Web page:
American Council for Polish Culture - Detroit Autumn Board Meeting 2015
The Fall Board Meeting, hosted by affiliate Friends of Polish Art, was held November 13 and 14, 2015, in downtown Detroit, Michigan. Carol J. Surma, President of FPA, welcomed the attendees. Friday evening President Tom Payne brought the Fall Board Meeting to order and business was conducted as usual. That evening, the board members enjoyed a wonderful reception prepared by our Detroit hosts. It was a chance to get together and talk about activities conducted by the affiliates.
The board meeting continued Saturday morning with a number of important issues being raised by the board. That evening the board members attended a performance of the recently re-discovered opera "The Passenger" (Pasazerka) by Polish born composer Mieczyslaw Weinberg who fled to the Soviet Union. The opera was suppressed until after 1989. Besides the spectacular two-story set, the opera was sung in Polish, German, French, Russian, Czech, Yiddish and English in order to portray the different individuals that were imprisoned in the camps.
The opera was being performed for the first time at the magnificent Detroit Opera House by the Michigan Opera Theatre. The story was based on based on a novel by Zofia Posmysz which is set after World War II and takes place on an ocean liner. As reported in The Detroit News:The opera opens as a middle-aged German woman named Liese boards an ocean liner in the early 1960s with her husband, a diplomat named Walter. Liese is shocked to see a fellow passenger she thinks she knows, yet she also believes the woman to have been killed at Auschwitz. It turns out that Liese was an SS guard at the death camp during the war and the mysterious passenger, Marta, was a prisoner in her charge. Liese is so unnerved that she confesses her past to her husband for the first time.We are looking forward to our Spring meeting in Washington, D.C. and the Convention in Pittsburgh!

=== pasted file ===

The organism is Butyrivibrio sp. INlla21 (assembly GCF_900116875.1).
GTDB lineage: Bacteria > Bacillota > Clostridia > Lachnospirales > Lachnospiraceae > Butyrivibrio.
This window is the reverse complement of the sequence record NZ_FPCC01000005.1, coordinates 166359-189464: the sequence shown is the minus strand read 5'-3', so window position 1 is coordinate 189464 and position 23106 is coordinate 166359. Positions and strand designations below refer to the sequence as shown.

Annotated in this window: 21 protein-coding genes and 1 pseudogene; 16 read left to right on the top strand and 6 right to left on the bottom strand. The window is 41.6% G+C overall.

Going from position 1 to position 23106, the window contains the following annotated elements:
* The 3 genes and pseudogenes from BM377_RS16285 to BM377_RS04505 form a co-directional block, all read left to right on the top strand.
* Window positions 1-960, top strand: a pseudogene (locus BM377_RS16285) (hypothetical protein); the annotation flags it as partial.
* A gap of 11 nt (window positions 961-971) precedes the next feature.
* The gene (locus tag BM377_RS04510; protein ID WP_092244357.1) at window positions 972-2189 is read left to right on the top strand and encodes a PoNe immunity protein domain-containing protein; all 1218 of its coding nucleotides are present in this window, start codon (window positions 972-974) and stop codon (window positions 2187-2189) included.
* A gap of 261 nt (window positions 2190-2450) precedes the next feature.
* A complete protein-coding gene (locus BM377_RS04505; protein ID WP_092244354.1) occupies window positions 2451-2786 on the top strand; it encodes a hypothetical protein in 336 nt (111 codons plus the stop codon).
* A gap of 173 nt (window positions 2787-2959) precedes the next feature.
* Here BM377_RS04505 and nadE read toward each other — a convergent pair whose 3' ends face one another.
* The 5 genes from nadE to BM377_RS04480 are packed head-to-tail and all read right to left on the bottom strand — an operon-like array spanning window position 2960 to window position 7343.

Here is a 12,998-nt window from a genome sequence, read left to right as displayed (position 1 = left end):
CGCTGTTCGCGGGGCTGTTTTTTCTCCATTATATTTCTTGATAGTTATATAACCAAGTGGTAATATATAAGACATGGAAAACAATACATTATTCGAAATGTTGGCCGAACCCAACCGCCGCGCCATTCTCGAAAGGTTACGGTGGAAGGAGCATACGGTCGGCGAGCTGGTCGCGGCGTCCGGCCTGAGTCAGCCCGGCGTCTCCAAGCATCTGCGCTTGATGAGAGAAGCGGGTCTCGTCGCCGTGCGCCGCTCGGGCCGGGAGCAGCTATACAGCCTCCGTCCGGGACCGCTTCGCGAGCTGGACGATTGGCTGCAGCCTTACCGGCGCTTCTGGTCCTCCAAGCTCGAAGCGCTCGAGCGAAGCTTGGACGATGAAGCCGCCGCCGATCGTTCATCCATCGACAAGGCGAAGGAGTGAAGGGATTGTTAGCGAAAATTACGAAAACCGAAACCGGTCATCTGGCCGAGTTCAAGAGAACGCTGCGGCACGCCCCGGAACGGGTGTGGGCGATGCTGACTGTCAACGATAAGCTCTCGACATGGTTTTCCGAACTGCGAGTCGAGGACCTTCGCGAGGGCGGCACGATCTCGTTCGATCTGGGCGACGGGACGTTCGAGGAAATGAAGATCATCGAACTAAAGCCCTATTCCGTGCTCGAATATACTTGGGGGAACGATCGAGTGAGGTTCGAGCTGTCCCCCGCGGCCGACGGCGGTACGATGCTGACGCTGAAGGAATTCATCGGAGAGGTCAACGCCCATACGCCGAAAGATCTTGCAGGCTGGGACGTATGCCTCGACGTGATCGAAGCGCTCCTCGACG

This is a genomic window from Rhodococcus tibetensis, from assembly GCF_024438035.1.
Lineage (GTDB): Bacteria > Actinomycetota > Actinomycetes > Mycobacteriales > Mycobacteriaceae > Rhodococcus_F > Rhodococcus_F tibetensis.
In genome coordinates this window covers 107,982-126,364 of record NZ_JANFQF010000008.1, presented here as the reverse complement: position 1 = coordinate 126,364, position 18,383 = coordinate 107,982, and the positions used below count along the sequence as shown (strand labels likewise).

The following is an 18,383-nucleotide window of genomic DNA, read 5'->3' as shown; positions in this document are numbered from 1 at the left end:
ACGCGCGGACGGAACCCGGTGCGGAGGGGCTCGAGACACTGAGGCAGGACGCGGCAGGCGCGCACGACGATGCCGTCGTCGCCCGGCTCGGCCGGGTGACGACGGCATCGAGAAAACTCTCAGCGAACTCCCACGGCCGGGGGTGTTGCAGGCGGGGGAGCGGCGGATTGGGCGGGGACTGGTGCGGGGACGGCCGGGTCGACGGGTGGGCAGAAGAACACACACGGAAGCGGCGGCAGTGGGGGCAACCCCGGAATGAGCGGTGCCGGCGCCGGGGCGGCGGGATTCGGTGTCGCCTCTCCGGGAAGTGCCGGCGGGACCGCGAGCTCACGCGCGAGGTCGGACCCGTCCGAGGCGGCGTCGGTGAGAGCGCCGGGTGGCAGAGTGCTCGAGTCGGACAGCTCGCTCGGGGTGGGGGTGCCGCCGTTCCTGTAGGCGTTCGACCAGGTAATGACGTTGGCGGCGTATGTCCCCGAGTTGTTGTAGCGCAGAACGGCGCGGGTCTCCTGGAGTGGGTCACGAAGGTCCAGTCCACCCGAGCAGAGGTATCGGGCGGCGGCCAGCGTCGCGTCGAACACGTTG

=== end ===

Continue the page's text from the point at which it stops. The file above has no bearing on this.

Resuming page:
From here, the action unfolds on literally two levels as the Liese-and-Walter story plays out amid the relative gaiety of the ship above, while the nightmare of prisoners' lives at Auschwitz emerges below in a series of flashbacks. The camp is populated not just with Jewish prisoners but also with Poles (Marta is Polish-Catholic), Russians, Czechs and others. Seven languages are heard onstage as the opera is sung in English, German, Russian, Polish, Yiddish, French and Czech (with English subtitles projected above the stage). The combined intensity of the subject matter and the music make "The Passenger" a completely immersive experience for an audience and performers.
1. (l. to r.) Tom Payne, Robert Synakowski, Alicia Dutka
2. The general assembly
3. Mary Ellen Tyszka, Thaddeus Wiecek, Marcia Lewandowski, Alicia Dutka
4. The general assembly
5. The general assembly
6. Debbie Siegel, Carol Surma, Janet Hedin
7. The reception table
8. Marion and Jo Louise Winters, Jackie Kolowski
9. Barbara Lemecha, Richard Larkin, Jaroslaw Golembiowski, Cecilia Larkin
10. Matt and Carolyn Meleski, Alicia and Robert Dutka
11. Marcia Lewandowski, Edward Rajtar, Jackie Kolowski
12. "The Passenger" opera program